Revival of 1972: A Landmark Video

This documentary done by Salt & Light is surely a landmark in Singapore’s Christian media history. We have had books about the history of the Singapore church (“In His Good Time” by Bobby Sng), and about the charismatic revival of the 1970’s (“Unfolding His Story” by Galven and Georgie Lee ), but this is the first time a significant full-length documentary has been launched by Salt & Light a Christian media company. It comprised mainly current interviews, old photos and film footage of witnesses and participants of the revival of 1972. 

I can imagine the challenge it presented to the media team, sourcing and collating all the old photos and rounding up revival witnesses and filming all the interviews. The amount of man hours and talent involved is huge. I first received a WhatsApp message from Thomas Franks introducing himself on 6 February 2022, and he probably had started the ball rolling even earlier. 

If the revival took place in 2022, there will be no lack of videos, social media traces, lots of Instagram pictures and Tik Tok and YouTube videos of the revival. In fact, it will be in excess – a huge video editing migraine! But it happened 50 years ago, when most of us do not own a camera. So lots of archaeological digs! Besides the initial meeting, when Thomas Franks the video producer, noted down facts and opinions, there were many occasions of clarifications about events, facts and photo sourcing. Then there is the script to write and the interviews to do. Monumental task.

The video team came to World Revival Prayer Fellowship (WRPF) an hour earlier than the appointed time to set up their equipment, and they did about two hours of filming on a few cameras, for the two interviews about the revival in Dunearn Secondary Technical School, which then grew into WRPF. By the time they finished work, it was close to 4.30pm. It took a whole day for the media team, and these were only the raw files, which then had to be sifted and edited, to fit with the storyline and script. And ours was only one side story among many side stories.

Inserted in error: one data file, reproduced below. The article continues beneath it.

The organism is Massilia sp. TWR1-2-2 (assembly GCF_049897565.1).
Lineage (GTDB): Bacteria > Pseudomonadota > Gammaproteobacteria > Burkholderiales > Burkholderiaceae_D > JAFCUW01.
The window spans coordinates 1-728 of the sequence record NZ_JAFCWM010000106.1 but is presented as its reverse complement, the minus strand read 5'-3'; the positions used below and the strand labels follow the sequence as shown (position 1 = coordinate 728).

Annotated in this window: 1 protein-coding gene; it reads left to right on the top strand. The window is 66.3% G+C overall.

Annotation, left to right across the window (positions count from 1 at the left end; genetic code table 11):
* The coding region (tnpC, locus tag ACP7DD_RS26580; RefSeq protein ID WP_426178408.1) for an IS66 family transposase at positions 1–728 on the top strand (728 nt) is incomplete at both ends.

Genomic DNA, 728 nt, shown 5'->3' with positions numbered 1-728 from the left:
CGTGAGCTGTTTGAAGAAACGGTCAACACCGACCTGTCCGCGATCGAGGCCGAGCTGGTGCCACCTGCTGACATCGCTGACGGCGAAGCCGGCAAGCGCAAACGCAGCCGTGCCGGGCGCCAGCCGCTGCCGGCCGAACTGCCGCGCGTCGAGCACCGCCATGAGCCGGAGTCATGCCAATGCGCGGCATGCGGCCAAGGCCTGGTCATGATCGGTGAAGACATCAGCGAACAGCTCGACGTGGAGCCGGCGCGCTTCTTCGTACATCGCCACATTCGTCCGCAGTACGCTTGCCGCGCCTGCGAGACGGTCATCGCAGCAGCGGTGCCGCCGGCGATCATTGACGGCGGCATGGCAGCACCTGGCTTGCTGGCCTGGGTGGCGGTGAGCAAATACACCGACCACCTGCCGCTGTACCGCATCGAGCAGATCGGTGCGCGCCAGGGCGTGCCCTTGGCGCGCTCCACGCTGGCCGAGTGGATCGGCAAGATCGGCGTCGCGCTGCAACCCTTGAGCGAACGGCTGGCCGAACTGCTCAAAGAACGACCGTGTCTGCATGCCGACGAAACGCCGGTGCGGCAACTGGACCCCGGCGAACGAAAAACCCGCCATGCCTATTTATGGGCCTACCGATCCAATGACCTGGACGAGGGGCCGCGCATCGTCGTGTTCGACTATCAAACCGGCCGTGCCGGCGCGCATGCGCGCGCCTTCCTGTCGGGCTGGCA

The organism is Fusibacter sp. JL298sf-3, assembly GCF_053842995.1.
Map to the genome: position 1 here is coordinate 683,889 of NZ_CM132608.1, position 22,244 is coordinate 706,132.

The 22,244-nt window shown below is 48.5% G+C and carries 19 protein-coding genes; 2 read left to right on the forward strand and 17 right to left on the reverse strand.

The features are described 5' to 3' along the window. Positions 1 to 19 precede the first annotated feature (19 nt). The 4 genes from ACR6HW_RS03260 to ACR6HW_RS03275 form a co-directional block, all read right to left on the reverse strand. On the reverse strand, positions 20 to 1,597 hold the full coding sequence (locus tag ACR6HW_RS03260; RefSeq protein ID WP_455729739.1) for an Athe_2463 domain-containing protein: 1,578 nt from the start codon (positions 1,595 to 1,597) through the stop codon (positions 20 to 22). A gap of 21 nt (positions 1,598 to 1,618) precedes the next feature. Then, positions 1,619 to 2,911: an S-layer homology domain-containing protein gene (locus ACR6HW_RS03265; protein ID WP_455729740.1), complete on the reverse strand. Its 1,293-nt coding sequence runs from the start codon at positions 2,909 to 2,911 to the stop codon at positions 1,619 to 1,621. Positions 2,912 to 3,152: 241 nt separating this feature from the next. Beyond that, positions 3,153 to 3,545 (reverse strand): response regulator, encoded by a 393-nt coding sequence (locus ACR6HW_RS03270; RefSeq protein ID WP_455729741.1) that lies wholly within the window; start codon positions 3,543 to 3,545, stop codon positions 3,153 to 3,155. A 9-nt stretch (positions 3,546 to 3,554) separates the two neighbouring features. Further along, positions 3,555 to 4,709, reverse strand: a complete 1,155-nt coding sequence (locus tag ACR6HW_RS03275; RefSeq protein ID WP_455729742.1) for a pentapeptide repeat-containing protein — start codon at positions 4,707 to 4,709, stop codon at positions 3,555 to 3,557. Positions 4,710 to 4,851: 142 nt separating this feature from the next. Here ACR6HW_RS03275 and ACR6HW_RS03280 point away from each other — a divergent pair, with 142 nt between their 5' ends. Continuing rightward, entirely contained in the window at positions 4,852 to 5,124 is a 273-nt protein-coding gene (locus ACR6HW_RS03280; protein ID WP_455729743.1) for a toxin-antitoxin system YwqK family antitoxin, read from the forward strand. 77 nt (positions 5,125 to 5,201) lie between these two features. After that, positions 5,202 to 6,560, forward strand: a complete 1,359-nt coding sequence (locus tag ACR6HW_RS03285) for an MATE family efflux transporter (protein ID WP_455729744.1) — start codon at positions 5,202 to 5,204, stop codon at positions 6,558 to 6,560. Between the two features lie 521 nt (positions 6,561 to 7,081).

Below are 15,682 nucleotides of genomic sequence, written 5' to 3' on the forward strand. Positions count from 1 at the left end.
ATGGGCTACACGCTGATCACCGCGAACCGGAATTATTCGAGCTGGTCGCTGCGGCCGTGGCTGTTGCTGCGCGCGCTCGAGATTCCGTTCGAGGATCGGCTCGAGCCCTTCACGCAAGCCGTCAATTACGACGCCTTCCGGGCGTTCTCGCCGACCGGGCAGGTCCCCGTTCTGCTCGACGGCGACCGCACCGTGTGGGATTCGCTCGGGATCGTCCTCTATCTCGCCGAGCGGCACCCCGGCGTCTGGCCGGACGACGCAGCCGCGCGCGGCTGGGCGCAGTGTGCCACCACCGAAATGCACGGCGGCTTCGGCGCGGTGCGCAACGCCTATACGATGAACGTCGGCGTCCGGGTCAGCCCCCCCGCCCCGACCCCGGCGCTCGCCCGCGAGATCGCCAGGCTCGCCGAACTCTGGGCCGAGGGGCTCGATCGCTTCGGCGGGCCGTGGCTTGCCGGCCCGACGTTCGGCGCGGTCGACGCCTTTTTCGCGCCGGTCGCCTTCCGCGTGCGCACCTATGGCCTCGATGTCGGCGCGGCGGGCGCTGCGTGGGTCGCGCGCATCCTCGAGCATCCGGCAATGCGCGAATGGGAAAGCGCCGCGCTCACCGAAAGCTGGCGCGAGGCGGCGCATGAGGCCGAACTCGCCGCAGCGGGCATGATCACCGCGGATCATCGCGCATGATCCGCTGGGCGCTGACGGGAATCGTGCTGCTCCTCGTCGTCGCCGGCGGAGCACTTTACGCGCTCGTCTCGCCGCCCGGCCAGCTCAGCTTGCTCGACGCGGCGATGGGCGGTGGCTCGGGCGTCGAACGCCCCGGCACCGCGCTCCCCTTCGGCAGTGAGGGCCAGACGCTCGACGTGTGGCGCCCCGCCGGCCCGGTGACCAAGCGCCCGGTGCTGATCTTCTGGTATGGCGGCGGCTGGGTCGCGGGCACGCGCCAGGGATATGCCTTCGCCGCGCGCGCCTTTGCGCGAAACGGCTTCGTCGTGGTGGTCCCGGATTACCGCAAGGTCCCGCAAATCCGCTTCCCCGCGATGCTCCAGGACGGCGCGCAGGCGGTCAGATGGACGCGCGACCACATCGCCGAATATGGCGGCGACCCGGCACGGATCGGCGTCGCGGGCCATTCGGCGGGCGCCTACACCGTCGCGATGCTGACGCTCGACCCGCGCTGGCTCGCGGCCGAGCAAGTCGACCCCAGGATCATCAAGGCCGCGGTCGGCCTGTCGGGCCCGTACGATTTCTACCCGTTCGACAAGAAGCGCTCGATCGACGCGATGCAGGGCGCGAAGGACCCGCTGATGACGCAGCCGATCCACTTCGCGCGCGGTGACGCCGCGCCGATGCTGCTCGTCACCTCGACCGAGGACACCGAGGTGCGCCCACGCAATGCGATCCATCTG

I was glad to be part of the project, and to see myself talking in the video and contributing to the story of the revival of 1972, gave me a sense of satisfaction. The revival story was richly multi-faceted and yet there is a unity about it and this is clearly reflected in the video. You can see and hear me at the 8.15/8.30 minutes time stamp.

May this video stir a hunger among generation next to seek a new move of God for their time. It won’t be the same kind because God is not stuck in the past and his wisdom and creativity is greater than our forecasting capacity. Eyes have not seen and ears have not heard what God has prepared for those who love him.

If you were a participant of the revival of 1972 that went on for close to a decade, please feel free to tell us your story in the comment box. Thank you.

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Impact of ACS Clock Tower Revival: 50th Anniversary

This Is The Lord’s Doing

The ACS Clock Tower revival is one part of what God was doing in the 1970’s. I would call it the 1970s Charismatic Revival as the fires that were lit among the mainline Anglican and Methodist churches, among students in schools (of which one is ACS), and at Jedburg Gardens, all happened during the early 1970s and continued to burn strongly for about a decade. This revival would have great impact on the renewal and growth of the church in Singapore and overseas.

In my case, I was spiritually born and bred in the revival atmosphere that began in the backside of science laboratories of Dunearn Secondary Technical School in the middle of 1972. When I reflect on what happened 50 years ago, I cannot help but exclaim with the Psalmist: “This is the Lord’s doing; it is marvellous in our eyes” (Psalm 118:23)

The impact of the 1970s Charismatic Revival would vary in significance and lasting fruit. The Anglican renewal’s impact would have the greatest of lasting outcomes as it touched its top leadership, the bishops Chiu Ban It and Moses Tay. Furthermore, Rev Dr James Wong brilliant channeling of renewed Anglican members into church planting works resulted in the formation of several churches that are well established churches today: tangible monuments to the work of the Spirit. The ACS Clock Tower school students’ influence, unlike the top-down of the Anglicans, would be ground-up. It would go on to open the heavy doors of the Methodist Church to the fresh wind of the Spirit, and this was clearly miraculous because students, even Spirit-filled ones, were pretty low in the church hierarchy. The Jedburg Gardens revival would be associated with the formation of the Full Gospel Businessmen Fellowship International, a super-spreader of the renewal to all other denominations in the 1970s. The Dunearn Secondary Technical School revival became a local church with a strong focus on missions, World Revival Prayer Fellowship.

1970s Charismatic Revival Bore Much Fruit